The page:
RIchard @ TechToucan.com says
This is something I’m trying at the moment. Over the last 6-12 months I’ve been working on an authority site in a very competitive niche. One of those niches where I’ll probably never succeed but if I do, it’ll be immense.
So I’ve been slowly adding content and building links. I’m at the stage now where my backlink profile and content volume is a close match for the top dogs in my niche so based on this I *should* have been ranking for my main keyword, But I wasn’t.
Then a funny thing happened. One of my *internal* pages started to rank for the phrase I’d spent so long trying to optimize my homepage for! Not highly, mind you, but ranking all the same.
It seems that all those quality links I’ve been building has grown my domain authority enough that I’m now reaching the “tipping point” and seeing my articles starting to rank for a range of terms.
So I’ve basically ripped down the failed homepage and rewritten it from the ground up – based on both what’s ranking in the top 20 in Google, plus my own article that’s doing OK.
By “emulating” what seems to be working – but making it the best resource around *and* continuing to build good quality links I’ll be interested to see if the homepage pops up in the next few weeks. Fingers crossed 😉
That same thing is totally what happened with my latest niche website, and how it went from total obscurity to the second SERP. I think you can learn a lot from “researching” what the current Top 10 is ranking for and then trying to blend it into your own content. Hopefully that homepage gets the recognition you’re looking for.
DC @ Young Adult Money says
Excellent overview/comparison of how to get your post ranked higher. I definitely have been way more focused on creating quality content than having optimal “basic SEO.” A lot of my posts nowadays are at least 800 words, oftentimes eclipsing 1k. They seem to perform better but at the same time I don’t really research my posts that much or how high they are ranking for keywords.
As long as you’re happy with your readership and numbers, then there is probably no reason to.
Brian @ Luke1428 says
This is just the type of information I”m looking for. I know my SEO is weak as I’ve never really focused on it until recently. I have few posts ranking on page 1 or 2 in Google searches which consistently drive traffic to my site. Anything beyond that really doesn’t get much. Really, how many times do you click past the second or third “o” when searching on Google? Not very often.
Pretty much Page 1 is where you want to be. Page 2 maybe if its a BIG volume word. Page 3 and beyond – forget it … you kind of lost when that happens.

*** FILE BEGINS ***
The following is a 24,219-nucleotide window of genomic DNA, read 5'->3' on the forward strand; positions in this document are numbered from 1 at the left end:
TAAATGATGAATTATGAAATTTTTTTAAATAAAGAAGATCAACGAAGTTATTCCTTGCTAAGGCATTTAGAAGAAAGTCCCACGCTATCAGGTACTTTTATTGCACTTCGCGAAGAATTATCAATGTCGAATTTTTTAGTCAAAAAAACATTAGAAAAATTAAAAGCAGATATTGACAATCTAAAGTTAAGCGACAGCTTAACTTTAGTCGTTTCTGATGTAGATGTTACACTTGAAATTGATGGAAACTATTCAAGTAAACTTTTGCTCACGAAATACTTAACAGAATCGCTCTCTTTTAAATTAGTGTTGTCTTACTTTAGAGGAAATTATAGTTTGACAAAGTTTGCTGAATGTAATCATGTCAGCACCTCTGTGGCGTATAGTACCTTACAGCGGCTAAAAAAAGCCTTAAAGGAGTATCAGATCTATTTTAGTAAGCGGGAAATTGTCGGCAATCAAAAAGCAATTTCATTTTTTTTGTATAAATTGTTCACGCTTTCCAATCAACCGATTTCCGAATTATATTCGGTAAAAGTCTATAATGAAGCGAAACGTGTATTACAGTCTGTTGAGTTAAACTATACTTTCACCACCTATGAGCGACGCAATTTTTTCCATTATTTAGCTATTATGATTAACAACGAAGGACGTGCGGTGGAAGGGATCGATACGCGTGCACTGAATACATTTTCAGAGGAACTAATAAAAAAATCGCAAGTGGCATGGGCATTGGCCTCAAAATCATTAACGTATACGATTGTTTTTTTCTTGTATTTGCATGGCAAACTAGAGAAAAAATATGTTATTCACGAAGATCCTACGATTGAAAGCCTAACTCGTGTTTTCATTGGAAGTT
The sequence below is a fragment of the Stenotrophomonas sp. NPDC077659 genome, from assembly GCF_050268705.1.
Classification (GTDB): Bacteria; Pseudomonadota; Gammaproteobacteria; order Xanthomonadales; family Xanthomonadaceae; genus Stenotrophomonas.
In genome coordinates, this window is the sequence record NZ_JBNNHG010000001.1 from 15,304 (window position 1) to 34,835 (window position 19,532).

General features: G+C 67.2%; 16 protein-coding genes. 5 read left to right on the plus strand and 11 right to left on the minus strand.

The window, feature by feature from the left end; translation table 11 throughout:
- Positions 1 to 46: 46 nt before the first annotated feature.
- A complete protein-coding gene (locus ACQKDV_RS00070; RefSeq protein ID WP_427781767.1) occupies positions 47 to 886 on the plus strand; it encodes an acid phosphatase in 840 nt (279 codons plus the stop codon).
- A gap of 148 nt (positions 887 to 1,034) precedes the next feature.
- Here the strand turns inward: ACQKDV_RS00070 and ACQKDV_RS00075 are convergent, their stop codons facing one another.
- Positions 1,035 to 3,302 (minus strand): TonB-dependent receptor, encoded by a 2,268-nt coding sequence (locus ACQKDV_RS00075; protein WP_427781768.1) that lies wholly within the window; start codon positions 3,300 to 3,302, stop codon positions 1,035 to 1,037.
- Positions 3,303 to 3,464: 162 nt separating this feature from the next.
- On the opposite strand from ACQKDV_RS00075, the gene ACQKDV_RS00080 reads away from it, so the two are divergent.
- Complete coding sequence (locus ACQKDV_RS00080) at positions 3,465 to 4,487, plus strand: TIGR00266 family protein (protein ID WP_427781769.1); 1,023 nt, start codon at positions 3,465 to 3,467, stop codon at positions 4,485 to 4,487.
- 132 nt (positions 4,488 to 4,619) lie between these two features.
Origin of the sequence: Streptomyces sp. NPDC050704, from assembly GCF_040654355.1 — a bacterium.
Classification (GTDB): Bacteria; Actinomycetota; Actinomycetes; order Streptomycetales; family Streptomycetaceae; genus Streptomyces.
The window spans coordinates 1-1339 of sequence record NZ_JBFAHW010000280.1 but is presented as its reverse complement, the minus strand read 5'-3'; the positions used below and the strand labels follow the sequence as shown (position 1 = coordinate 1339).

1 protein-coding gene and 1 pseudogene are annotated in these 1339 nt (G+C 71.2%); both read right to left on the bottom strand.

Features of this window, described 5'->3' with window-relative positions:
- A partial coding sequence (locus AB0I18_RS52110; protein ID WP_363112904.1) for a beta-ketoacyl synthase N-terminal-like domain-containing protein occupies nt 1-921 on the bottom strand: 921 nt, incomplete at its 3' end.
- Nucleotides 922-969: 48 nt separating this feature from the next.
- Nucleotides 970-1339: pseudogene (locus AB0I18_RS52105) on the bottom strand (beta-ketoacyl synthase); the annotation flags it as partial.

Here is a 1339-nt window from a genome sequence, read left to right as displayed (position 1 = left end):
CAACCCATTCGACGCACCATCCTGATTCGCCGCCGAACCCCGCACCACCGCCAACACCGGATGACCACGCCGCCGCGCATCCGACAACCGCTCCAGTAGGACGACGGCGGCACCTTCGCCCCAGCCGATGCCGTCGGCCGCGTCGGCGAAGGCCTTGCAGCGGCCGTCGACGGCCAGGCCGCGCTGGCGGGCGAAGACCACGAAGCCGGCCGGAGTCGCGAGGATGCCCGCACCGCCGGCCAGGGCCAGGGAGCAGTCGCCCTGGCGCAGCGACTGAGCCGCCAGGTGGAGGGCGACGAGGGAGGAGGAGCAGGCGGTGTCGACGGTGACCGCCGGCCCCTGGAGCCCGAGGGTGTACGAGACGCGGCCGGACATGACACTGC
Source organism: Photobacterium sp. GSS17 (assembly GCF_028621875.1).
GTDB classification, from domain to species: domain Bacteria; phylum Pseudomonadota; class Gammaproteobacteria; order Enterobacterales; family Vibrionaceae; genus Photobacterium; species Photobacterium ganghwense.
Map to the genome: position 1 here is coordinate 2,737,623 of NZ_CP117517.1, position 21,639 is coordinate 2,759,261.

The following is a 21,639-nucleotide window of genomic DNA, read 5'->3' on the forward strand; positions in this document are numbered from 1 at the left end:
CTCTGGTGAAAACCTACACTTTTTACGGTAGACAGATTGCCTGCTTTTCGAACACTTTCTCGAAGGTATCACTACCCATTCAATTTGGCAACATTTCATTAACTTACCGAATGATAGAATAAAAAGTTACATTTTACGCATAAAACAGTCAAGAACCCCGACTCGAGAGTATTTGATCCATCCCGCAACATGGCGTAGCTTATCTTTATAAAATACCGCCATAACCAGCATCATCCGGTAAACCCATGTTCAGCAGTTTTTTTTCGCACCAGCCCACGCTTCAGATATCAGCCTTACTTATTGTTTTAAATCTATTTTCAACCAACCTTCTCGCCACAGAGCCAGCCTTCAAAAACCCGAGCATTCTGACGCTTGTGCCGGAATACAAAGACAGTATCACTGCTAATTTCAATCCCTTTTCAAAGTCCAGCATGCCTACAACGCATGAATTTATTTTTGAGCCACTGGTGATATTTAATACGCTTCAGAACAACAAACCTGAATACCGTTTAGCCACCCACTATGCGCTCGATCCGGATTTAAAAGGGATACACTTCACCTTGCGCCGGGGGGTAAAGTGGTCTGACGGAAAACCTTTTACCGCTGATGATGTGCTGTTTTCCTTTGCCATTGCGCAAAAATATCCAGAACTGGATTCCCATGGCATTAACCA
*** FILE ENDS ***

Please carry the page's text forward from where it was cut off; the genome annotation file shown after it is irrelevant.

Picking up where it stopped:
Financial Samurai says
Good case study! I wonder if I write a post with my thoughts and the exact same title, how I’d do? I have a lot of real estate related posts and planned on writing about paying off my rental property mortgage as Im getting a new property this year.
Would be a good case study yeah? Will be interesting to see how the existing blog’s authority can or cannot help new posts.
It would totally crush my little post! Your site has a lot of domain authority girth behind it, so anything you publish on FS is going to have a well-deserved chance of ranking higher right out of the gate over the average blogger.
Excellent post MMD, really enjoyed it. Very interesting, and ultimately a good development if Google really returns the best content, rather than the content that simply had the best SEO for it!
Thanks Jon. A good follow-up (and maybe a little too advanced for me) would be to actually dissect the actual Top 10 and see why they are really ranking as well as they do relative to my post. Good linking I’m sure still plays a strong role in who actually makes it to Page 1.
Stefanie @ The Broke and Beautiful Life says
I’m somewhat SEO challenged so I’m still working on the basics. But bookmarking this for sure. I really need to get more search engine traffic.
Just installing the Yoast WordPress plugin was a big help for me. It basically serves as a checklist for all the basic SEO stuff you should do on every post to make sure you don’t make any mistakes before you hit publish. Beyond that its all up to your content and what kind of links it receives.
Money Saving says
I am also a little SEO challenged. This article gave me a couple pointers on how to improve things a bit. Thanks for that 🙂
Hannah @ Wise Dollar says
I am also a little SEO challenged too. This article guides me on how to improves me a little. Great MMD !!
Kalen @ MoneyMiniBlog says
Great article! I have set out since the beginning to focus on producing quality content and not writing just for SEO. It has proven to be worth it as far as traffic, but mostly for personal satisfaction. I feel good about every article I publish. I write to serve others and I feel like I have been doing my best. Thanks for the article!
Mark Ross says
That’s interesting. Thanks for sharing that. I really believe that in order to rank higher one should create useful and great content that are worth reading, and have links from authority sites.
Jon @ Money Smart Guides says
Thanks for the case study. When I first began blogging, I had no clue about SEO. Late last year I went back and actually optimized my site for SEO. Now I’ve been working on making the content better too. I’m taking old posts I rank well for and re-writing them so they are better posts. Then I am going to start working on re-writing some other posts from the beginning of my blogging career that are good, but lack a lot of depth.
It takes a long time to do. But I think this is about as solid of a long term strategy as you can have. I’ve seen a lot of articles that say with every Google update Google cares less and less about your links and actually focuses more and more on the actual message your content shares. So if there’s anything you can do to set yourself up for success, it’s making sure the writing is solid.